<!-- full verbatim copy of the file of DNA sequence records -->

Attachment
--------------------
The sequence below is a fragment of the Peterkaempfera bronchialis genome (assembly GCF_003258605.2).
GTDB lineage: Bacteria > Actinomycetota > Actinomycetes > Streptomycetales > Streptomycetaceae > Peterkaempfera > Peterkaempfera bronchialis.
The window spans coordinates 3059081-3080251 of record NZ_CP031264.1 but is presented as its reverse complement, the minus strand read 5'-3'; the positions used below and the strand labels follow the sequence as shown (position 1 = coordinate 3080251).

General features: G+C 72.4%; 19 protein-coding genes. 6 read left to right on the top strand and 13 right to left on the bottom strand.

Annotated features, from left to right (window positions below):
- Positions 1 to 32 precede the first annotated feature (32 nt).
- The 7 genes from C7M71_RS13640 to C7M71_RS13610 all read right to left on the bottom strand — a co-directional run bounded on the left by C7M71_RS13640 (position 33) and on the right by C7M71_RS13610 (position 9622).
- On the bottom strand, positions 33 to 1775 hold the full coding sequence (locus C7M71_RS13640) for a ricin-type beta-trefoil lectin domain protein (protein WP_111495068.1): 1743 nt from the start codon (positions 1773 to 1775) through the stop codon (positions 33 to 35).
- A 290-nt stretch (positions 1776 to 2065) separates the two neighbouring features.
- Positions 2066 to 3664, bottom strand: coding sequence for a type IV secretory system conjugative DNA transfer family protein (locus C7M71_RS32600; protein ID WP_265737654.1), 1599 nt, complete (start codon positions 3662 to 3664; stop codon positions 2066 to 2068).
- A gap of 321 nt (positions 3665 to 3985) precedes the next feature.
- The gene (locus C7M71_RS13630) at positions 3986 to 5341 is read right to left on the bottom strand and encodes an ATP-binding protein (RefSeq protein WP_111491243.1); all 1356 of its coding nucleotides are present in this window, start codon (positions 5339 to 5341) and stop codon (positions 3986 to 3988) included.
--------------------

The sequence below is a fragment of the Peterkaempfera bronchialis genome (assembly GCF_003258605.2).
GTDB lineage: Bacteria > Actinomycetota > Actinomycetes > Streptomycetales > Streptomycetaceae > Peterkaempfera > Peterkaempfera bronchialis.
The window spans coordinates 3059081-3080251 of record NZ_CP031264.1 but is presented as its reverse complement, the minus strand read 5'-3'; the positions used below and the strand labels follow the sequence as shown (position 1 = coordinate 3080251).

General features: G+C 72.4%; 19 protein-coding genes. 6 read left to right on the top strand and 13 right to left on the bottom strand.

Annotated features, from left to right (window positions below):
- Positions 1 to 32 precede the first annotated feature (32 nt).
- The 7 genes from C7M71_RS13640 to C7M71_RS13610 all read right to left on the bottom strand — a co-directional run bounded on the left by C7M71_RS13640 (position 33) and on the right by C7M71_RS13610 (position 9622).
- On the bottom strand, positions 33 to 1775 hold the full coding sequence (locus C7M71_RS13640) for a ricin-type beta-trefoil lectin domain protein (protein WP_111495068.1): 1743 nt from the start codon (positions 1773 to 1775) through the stop codon (positions 33 to 35).
- A 290-nt stretch (positions 1776 to 2065) separates the two neighbouring features.
- Positions 2066 to 3664, bottom strand: coding sequence for a type IV secretory system conjugative DNA transfer family protein (locus C7M71_RS32600; protein ID WP_265737654.1), 1599 nt, complete (start codon positions 3662 to 3664; stop codon positions 2066 to 2068).
- A gap of 321 nt (positions 3665 to 3985) precedes the next feature.
- The gene (locus C7M71_RS13630) at positions 3986 to 5341 is read right to left on the bottom strand and encodes an ATP-binding protein (RefSeq protein WP_111491243.1); all 1356 of its coding nucleotides are present in this window, start codon (positions 5339 to 5341) and stop codon (positions 3986 to 3988) included.